We were driving along through the grasslands of South Dakota, among the last remaining natural grasslands, part of what was once the great prairies of our country. suddenly, the bottom fell out of the land and the canyons and buttes of The Badlands National Park were before us.
It truly was like that. Because the land had been so flat, we had no clue of what was to come. As far as our eyes could tell, the grasslands continued on forever.
I think of what it must have been like for travelers who first came upon the sight. For them it would take great skill to learn how to cross the area. For us, it was not quite so hard. The paved road helped alot but it did not detract from our awe of the landscape.
The badlands are formed by erosion. The whole area was once a vast inland sea with whales and other sea life. The see dried up and the great flat land became occupied by animals like the tiny dog size horses and wooly mammoths. While the sea was drying, dinosaurs and other animas became mired in the drying mud, their bones becoming fossilized. At one time just a few rivers flowed off the Rocky Mountains to the west. the lands below were formed by sediments from these rivers, dust off the mountains and volcanic ash deposited from western volcanoes. As earthquakes and other natural forces changed the land, rivers changed their course, split, flooded and dried up. The waters flowing across the soft land cut into it in many directions forming sharp ,steep canyons, revealing the many layers that made up the land.
In the picture above you can see a continuous gray layer that is volcanic ash that was deposited by the wind on the previously flat surface. (if not, then double click to make the photo larger.) Colors in the badlands range from very dark . . .
. . .to almost white. Much of the light layer comes from years of dust and silt.
This is the softest and most recent layer. Most of the strange shapes and spires are formed in this layer, easily eroded with wind and each falling rain drop.
While the landscape did not look inviting, many animals found it comfortable. These included
They squeaked and grazed near their burrows. In the past the prairie dog population was controlled in the badlands by black-footed ferrets who kill the cute rodents then steal their burrows. Both animals were often meals for coyotes on the ground or raptors that dove from overhead. Black-footed ferrets were hunted to extinction in the Badlands, but have been reintroduced to re-balance the habitat.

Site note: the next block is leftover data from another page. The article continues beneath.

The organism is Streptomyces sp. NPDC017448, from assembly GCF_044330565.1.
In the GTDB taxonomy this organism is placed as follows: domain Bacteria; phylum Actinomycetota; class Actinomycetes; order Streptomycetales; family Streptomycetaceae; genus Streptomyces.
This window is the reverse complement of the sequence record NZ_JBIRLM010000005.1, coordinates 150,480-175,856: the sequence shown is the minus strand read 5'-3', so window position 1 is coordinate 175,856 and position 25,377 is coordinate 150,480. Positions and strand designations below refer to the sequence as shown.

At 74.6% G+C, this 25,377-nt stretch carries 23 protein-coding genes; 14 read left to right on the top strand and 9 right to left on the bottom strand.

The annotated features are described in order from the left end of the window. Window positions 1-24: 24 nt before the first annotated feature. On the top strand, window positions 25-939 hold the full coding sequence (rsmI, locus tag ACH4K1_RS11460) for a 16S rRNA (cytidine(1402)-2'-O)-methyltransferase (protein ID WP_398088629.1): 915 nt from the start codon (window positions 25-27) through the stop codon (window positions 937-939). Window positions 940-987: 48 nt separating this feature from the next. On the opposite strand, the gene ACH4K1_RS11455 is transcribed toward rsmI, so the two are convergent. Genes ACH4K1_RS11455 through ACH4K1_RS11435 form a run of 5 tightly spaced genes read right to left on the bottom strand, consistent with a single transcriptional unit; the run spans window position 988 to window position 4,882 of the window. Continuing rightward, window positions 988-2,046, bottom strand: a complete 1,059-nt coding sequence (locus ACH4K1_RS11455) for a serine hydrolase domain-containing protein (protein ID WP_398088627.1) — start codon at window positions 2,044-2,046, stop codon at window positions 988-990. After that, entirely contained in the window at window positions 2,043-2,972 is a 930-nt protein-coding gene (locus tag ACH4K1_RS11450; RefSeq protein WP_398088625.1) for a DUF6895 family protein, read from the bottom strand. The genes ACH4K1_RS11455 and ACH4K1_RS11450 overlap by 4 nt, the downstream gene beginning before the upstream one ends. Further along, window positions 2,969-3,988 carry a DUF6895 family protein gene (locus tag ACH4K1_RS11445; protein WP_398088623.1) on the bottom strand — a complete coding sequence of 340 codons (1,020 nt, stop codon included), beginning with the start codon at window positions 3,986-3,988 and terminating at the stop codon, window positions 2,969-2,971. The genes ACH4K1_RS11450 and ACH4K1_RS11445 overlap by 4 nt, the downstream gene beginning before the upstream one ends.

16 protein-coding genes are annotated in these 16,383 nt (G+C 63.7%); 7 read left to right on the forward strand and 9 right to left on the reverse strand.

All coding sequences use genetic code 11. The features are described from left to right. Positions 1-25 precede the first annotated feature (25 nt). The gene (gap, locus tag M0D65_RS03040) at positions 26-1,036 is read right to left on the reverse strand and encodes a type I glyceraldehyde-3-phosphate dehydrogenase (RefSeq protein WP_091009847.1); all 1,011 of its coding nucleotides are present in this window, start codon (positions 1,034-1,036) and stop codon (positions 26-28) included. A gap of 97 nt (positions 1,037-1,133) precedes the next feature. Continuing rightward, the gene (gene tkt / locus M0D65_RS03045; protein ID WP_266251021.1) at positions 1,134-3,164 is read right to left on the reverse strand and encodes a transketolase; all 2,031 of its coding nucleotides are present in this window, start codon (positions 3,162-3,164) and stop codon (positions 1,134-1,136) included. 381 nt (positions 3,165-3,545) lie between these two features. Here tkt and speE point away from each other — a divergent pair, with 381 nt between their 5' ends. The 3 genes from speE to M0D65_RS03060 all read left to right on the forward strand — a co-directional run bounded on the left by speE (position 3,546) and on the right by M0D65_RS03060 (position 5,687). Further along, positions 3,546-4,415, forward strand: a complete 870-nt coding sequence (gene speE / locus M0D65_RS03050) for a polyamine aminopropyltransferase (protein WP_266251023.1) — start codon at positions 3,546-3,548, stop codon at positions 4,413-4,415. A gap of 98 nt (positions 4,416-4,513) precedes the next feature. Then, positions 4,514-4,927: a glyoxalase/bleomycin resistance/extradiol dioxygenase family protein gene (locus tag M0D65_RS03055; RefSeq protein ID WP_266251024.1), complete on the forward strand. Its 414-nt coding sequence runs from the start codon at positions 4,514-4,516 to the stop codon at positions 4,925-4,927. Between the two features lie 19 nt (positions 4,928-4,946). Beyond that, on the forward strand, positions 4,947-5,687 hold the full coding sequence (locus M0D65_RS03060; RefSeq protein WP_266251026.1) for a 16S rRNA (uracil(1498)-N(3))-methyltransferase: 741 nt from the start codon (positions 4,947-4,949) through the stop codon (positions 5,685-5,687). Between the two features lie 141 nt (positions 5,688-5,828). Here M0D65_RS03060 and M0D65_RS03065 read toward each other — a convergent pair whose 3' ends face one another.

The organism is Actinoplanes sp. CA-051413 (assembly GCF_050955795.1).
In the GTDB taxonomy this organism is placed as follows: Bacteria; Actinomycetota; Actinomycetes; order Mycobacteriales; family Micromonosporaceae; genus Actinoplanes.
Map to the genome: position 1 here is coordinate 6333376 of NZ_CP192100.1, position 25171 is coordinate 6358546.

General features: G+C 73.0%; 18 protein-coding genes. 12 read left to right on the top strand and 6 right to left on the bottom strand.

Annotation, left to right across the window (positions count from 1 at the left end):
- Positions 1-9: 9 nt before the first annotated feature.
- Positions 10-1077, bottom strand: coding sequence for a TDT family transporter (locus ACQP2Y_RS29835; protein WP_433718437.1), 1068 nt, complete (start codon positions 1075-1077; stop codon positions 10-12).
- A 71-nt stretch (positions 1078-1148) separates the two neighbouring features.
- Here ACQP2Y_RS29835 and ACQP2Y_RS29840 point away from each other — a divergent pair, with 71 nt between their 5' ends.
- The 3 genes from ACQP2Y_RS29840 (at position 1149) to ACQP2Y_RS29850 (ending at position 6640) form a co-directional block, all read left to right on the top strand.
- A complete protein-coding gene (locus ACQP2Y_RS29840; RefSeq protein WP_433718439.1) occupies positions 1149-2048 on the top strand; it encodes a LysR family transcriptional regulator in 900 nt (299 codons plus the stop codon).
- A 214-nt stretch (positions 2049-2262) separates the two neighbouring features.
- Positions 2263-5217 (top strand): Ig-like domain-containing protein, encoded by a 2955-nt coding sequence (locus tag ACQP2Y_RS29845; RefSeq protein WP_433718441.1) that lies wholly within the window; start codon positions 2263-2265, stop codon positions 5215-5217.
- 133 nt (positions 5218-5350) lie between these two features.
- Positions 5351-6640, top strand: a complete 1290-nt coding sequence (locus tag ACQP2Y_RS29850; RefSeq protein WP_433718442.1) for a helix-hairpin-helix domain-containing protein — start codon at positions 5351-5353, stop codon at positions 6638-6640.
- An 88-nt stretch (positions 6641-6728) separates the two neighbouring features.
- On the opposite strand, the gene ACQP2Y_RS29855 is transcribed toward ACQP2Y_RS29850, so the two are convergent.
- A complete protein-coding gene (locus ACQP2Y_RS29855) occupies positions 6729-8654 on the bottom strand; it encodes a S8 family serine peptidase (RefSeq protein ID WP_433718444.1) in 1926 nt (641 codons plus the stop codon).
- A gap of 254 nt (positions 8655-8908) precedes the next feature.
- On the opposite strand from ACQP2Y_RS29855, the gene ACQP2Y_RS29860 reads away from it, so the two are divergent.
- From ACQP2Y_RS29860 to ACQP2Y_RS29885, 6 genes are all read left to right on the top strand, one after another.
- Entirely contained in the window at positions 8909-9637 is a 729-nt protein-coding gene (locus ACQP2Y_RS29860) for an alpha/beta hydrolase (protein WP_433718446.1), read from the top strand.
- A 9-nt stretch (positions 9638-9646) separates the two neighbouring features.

Another animal that was hunted to extinction was the Audubon bighorn sheep. Rocky Mountain big horn sheep were brought in to fill in their spot in the habitat.
The collars around each sheep's neck is a radio collar used to track them. They are not tame though they have little fear of humans in cars. These sheep have probably never been shot at so they are very patient with tourists stopping to take photographs. Whenever a car stopped too long, though, the sheep became alert, ready to run if needed.
The US Forestry manages the park and tries to keep invasive species out. To help do this they use burning which is a traditional, natural control in grasslands. While the badlands seems to have more cliffs than grass, it is still part of the grasslands. The controlled burn was to rid the area of invasive plants such as yellow sweet clover , wheat grass and smooth brome. The yellow sweet clover particularly is harmful because it fixes nitrogen in the ground and shades the ground, making it much more difficult for native grasses to grow.
This brings up a question another blogger lead me to: Are we being self centered to worry so much about invasive species? All species were invasives at one time in their evolution. Is it just a romantic attachment to the "good ol' days" that makes us want to protect "native" plant species? Right now I still am on the side of protection from invasive plants, but it is a good question to ponder.
The burning done on the grasslands of The Badlands was very controlled. In its wake we observed pear cactus that appeared to be killed in the fire, but actually the cactus survives the fire and thrives as a native of the area.
In this cropped photo with the exposure lightened you can see the lighter brown dots throughout the burned area. These are the pear cactus plants
We spent a good day traveling through this land, enjoying the information center, talking to rangers and observing the work of nature carving through rock.
I am thankful for the park's creation as I am thankful for the creation of this particular environment.
Yes, it is harsh. Yes it is stark. Yes it is a far cry from the jungle-like environment of the Appalachians, but bad? I think not.
These were Good Lands.